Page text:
UCL Discovery
UCL home » Library Services » Electronic resources » UCL Discovery

A study of dysphagia symptoms and esophageal body function in children undergoing anti-reflux surgery

Omari, T; Connor, F; McCall, L; Ferris, L; Ellison, S; Hanson, B; Abu-Assi, R; ... Moore, D; + view all (2018) A study of dysphagia symptoms and esophageal body function in children undergoing anti-reflux surgery. United European Gastroenterology Journal 10.1177/2050640618764936. (In press). Green open access

[img]
Preview
Text
Taher Omari Pediatric Gastroesophageal surgery reflux dysphagia submitted.pdf - Accepted version

Download (1MB) | Preview

Abstract

Background: The role of high-resolution esophageal impedance manometry (HRIM) for establishing risk for dysphagia after anti-reflux surgery is unclear. We conducted a prospective study of children with primary gastroesophageal reflux (GER) disease, for whom symptoms of dysphagia were determined pre-operatively and then post-operatively and we examined for features that may predict post-operative dysphagia. Methods: Thirteen children (aged 6.8–15.5 years) undergoing work-up prior to 360 o Nissen fundoplication were included in the study. A dysphagia score assessed symptoms at pre-operative study and post-operatively (mean 1.4 years). A HRIM procedure recorded 5-ml liquid, 5-ml viscous and 2-cm solid boluses. We assessed esophageal motility, esophago-gastric junction (EGJ) morphology, EGJ contractility and pressure-flow variables indicative of bolus distension pressures and bolus clearance pressures. A composite pressure-flow index score was also derived. Results: Pre-operative pressure-flow index was positively correlated with post-operative dysphagia score (viscous bolus r = 0.771, p < 0.005). Of three variables that comprise the pressure-flow index, the ramp pressure measured during bolus clearance was the main driver of the effect seen (viscous bolus r = 0.819, p < 0.005). Conclusions: In order to mitigate symptoms in relation to anti-reflux surgery, dysphagia symptoms and esophageal function need to be pre-operatively assessed. In patients with normal motility, an elevated pressure-flow index may predict post-operative dysphagia.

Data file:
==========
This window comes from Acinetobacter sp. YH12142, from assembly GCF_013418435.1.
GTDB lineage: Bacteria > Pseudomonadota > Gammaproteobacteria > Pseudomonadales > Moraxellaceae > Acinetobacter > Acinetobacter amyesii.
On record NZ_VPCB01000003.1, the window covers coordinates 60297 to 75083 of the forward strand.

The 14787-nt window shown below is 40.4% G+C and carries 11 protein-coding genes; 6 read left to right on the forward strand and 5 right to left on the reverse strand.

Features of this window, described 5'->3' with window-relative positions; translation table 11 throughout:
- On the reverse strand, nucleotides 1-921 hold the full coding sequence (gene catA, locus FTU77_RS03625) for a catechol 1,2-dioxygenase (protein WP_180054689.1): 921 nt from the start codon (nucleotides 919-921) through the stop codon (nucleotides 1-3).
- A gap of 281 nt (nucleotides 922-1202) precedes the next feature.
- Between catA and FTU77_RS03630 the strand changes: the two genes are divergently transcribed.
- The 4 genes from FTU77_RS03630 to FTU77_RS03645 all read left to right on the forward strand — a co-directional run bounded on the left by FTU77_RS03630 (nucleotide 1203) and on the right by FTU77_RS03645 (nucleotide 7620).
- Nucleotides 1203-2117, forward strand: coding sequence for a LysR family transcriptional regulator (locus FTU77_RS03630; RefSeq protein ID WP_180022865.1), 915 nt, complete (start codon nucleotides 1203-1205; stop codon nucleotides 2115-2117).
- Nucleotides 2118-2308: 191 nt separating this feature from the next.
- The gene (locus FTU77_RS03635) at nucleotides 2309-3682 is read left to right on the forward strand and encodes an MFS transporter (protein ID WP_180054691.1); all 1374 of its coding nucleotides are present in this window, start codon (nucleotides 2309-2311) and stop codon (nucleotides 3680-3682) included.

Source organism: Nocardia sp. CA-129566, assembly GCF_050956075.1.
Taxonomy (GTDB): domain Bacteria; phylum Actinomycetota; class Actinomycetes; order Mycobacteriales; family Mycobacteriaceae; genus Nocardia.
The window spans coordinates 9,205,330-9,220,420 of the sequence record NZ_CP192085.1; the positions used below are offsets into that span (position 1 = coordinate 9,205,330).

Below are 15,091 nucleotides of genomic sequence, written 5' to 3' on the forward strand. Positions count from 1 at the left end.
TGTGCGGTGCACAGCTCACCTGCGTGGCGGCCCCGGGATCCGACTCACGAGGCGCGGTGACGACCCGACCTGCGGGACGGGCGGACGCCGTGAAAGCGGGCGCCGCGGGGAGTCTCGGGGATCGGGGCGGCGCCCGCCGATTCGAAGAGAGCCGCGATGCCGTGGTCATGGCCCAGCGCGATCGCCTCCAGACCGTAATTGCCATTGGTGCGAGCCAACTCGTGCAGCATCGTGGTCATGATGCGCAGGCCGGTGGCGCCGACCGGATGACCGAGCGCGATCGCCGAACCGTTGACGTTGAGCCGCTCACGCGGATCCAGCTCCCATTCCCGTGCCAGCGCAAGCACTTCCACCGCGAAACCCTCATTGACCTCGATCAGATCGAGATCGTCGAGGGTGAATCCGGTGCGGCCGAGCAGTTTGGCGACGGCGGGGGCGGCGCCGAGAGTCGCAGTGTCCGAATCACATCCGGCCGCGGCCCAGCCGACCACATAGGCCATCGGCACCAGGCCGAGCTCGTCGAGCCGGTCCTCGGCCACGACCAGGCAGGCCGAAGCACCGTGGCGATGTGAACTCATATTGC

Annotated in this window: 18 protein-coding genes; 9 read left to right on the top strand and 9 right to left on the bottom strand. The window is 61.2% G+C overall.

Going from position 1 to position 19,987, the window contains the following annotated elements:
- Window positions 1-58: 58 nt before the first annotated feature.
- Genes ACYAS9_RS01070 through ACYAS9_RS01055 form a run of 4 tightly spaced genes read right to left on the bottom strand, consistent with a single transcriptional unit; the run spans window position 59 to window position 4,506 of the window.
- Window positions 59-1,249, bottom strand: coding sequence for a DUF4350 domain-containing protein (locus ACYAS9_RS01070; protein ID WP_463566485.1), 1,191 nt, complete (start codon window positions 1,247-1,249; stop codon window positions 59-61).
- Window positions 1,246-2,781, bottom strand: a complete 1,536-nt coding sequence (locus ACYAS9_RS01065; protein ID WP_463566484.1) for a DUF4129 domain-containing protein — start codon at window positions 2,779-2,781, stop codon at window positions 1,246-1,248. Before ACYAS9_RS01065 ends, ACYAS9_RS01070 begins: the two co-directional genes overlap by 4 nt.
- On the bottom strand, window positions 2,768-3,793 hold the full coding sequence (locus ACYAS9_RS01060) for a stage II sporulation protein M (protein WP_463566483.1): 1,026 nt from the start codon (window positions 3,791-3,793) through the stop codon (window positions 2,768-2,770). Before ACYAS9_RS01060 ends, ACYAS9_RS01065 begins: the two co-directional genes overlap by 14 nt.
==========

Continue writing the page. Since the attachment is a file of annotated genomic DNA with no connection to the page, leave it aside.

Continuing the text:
Type: Article
Title: A study of dysphagia symptoms and esophageal body function in children undergoing anti-reflux surgery
Open access status: An open access version is available from UCL Discovery
DOI: 10.1177/2050640618764936
Publisher version: https://doi.org/10.1177/2050640618764936
Language: English
Additional information: This version is the author accepted manuscript. For information on re-use, please refer to the publisher’s terms and conditions.
Keywords: Gastroesophageal reflux, fundoplication, dysphagia, diagnosis
UCL classification: UCL > Provost and Vice Provost Offices
UCL > Provost and Vice Provost Offices > UCL BEAMS
UCL > Provost and Vice Provost Offices > UCL BEAMS > Faculty of Engineering Science
UCL > Provost and Vice Provost Offices > UCL BEAMS > Faculty of Engineering Science > Dept of Mechanical Engineering
URI: https://discovery.ucl.ac.uk/id/eprint/10045524
Downloads since deposit
52Downloads
Download activity - last month
Download activity - last 12 months
Downloads by country - last 12 months

Archive Staff Only

View Item View Item